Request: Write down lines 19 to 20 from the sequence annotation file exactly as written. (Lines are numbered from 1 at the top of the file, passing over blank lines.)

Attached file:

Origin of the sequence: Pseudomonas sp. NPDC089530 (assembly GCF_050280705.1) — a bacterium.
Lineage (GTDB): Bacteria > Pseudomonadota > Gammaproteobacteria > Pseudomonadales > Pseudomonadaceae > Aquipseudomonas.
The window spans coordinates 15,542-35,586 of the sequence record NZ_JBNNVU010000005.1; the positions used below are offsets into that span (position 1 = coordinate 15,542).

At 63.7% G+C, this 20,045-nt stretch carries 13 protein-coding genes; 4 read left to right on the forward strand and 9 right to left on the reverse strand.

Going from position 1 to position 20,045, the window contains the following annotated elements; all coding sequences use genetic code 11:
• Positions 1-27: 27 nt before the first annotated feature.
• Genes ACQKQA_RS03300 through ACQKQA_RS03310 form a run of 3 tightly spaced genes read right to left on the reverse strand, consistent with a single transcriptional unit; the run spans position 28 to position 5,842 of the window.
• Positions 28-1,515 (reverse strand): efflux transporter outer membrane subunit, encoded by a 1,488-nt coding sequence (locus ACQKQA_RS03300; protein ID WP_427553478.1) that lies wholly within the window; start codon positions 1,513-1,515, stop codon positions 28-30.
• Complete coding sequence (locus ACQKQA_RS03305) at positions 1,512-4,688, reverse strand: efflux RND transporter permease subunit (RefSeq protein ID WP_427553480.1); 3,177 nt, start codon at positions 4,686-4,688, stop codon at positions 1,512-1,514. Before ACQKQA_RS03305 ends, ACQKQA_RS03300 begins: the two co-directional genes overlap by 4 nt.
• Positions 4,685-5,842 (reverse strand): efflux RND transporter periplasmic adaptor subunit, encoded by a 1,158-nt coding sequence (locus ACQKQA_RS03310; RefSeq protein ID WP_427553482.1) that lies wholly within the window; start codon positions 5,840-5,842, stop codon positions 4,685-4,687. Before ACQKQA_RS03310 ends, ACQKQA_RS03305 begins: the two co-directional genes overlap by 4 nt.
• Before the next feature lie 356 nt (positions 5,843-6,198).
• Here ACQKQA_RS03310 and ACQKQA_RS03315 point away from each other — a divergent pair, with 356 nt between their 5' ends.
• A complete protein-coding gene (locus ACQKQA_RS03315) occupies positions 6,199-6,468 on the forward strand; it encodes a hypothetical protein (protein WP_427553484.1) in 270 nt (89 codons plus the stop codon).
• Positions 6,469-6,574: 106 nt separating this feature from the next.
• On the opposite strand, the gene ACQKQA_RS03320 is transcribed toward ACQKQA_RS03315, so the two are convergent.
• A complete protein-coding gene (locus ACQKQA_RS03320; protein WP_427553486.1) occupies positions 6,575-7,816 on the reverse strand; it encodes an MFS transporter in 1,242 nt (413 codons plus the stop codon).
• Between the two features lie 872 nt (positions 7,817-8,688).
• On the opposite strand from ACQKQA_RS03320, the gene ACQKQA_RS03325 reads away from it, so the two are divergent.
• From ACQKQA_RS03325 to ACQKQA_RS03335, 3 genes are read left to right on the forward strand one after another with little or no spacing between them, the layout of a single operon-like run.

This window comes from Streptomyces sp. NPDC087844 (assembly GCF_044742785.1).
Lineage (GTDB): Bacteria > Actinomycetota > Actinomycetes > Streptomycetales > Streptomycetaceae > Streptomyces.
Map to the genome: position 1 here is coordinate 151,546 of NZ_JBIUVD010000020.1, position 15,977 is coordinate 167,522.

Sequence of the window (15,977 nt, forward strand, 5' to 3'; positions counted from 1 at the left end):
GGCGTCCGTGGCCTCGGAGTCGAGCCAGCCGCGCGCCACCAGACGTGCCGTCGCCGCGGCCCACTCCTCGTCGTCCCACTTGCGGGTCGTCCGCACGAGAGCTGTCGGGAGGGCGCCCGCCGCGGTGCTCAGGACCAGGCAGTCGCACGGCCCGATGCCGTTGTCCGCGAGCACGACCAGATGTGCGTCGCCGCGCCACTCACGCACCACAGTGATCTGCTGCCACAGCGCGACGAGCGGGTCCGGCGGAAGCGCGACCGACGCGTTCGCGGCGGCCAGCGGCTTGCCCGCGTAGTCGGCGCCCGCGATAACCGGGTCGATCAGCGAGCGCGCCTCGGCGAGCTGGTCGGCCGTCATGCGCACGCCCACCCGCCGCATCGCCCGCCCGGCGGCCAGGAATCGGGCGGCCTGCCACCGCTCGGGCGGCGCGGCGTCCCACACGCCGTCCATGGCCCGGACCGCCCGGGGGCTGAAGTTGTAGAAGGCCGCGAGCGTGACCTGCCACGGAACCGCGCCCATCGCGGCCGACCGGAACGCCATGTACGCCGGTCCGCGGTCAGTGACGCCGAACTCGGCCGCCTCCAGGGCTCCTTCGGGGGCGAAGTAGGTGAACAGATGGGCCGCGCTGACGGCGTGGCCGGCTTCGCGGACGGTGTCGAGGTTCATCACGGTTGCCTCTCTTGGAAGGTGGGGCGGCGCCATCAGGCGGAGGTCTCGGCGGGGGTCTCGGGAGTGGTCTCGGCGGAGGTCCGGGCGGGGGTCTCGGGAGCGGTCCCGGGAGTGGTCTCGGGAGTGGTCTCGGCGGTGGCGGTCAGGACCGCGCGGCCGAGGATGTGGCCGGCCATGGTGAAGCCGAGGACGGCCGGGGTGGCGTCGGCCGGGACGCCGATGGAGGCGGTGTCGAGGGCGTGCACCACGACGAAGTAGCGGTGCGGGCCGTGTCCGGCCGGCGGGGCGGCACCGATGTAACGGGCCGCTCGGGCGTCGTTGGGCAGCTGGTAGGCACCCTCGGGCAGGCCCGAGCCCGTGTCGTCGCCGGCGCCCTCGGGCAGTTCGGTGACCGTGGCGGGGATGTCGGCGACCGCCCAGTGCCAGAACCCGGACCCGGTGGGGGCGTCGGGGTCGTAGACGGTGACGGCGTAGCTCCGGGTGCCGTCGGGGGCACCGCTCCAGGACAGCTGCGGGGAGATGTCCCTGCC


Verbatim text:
• From ACQKQA_RS03325 to ACQKQA_RS03335, 3 genes are read left to right on the forward strand one after another with little or no spacing between them, the layout of a single operon-like run.

This window comes from Streptomyces sp. NPDC087844 (assembly GCF_044742785.1).